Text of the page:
Her: How It Relates to Our Modern Society

Human beings are becoming increasingly intertwined with the technology they create. And we seem to be granting our technology with our own human qualities more and more; soon, we may create things that speak to us, that learn from us, that resonate with us on an intimate level.

In the unique romance movie “Her,” our main character is seen undergoing separation from his long-loved wife. It is obvious that he has fallen into a gloomy place in his life where happiness and pleasure have died out in his heart; he has become a hollow, jaded shadow of himself. But with the introduction of Samantha, a voice output computer AI capable of thought, emotion, and reason, he bounces back into his lost state of happiness.

As impossible now as it may seem, in a few decades it will possibly become normal. Our technology still undergoing exponential growth, at rate where scientists predict that computers will be on level with the human brain by 2050. And as the power of technology grows, the line between what is artificial and what is real may blur until the two are inseparable. We will create things that imitate nature so well that eventually it becomes nature. Similarly, to how the movie shows our main character moving from a real, meaningful relationship with an actual person to a computer, we are moving increasingly away from what is real.

But it also raises the question of the possible dangers of self-aware AI. In the movie, the computer Samantha has the entire internet at her disposal to learn and adapt. But even though she is virtually omniscient, she still shows the same basic human emotions that everyone feels. Though one would think that a being built on knowledge would forgo emotion, Samantha yearns for it. It is terrifying to imagine an unlimited power over humanity that also wields volatile feelings such as jealously and rage.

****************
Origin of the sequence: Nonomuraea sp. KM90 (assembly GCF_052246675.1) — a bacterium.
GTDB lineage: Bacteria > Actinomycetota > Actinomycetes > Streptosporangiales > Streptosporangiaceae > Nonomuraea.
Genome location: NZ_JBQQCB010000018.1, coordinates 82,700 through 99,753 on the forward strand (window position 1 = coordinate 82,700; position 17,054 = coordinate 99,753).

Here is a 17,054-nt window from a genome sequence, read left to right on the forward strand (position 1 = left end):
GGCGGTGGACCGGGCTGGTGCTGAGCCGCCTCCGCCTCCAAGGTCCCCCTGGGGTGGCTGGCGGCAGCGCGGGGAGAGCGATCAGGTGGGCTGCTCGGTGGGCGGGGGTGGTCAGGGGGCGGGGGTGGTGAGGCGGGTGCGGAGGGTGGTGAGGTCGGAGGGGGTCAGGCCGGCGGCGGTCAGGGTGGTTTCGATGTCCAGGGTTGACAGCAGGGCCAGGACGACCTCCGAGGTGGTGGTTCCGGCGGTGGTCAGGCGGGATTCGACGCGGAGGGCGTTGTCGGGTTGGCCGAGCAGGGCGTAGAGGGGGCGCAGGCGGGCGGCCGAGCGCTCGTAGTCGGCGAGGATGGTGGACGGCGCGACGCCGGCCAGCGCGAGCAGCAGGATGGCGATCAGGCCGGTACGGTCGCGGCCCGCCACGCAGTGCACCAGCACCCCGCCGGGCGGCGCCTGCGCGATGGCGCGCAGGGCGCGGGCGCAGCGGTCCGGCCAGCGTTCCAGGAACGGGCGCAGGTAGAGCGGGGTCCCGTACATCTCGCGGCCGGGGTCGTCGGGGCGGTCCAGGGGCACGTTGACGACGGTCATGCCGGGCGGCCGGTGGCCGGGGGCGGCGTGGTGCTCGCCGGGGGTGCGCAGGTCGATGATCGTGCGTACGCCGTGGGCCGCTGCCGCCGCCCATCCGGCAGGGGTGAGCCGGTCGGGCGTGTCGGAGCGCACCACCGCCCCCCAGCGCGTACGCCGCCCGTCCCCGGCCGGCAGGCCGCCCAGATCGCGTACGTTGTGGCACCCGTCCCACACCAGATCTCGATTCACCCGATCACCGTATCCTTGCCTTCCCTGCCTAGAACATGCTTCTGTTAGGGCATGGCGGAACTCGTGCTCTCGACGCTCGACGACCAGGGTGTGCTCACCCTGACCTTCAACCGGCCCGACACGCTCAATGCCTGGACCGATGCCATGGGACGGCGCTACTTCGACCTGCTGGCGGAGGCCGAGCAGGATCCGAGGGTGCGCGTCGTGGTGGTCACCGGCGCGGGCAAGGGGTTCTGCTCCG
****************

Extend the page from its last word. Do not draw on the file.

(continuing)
What is most interesting about the film, however, is the way the AIs are presented to the public. In the movie, a scientific company essentially crosses the taboo and creates consciousness, then accommodates it to the public as a product. To the society, beings that love, learn, and feel like we do are packaged and sold like new applications. Though the movie doesn’t touch on it, this type of scenario would raise a lot of questions concerning morality, the definition of humanity, and captivity. And to think that these are issues that we may one day face!

Would our society be able to adjust to this new type of world? I believe that it would. But my greatest nightmare would be if we do one day create something beyond our control, and would replace human beings as the masters of this world. And even more terrifying, if that which replaces us carries with it none of our emotion, none of our sorrow, our joy, our pride; where all the human race’s meaning would be replaced be calculation and rationality.

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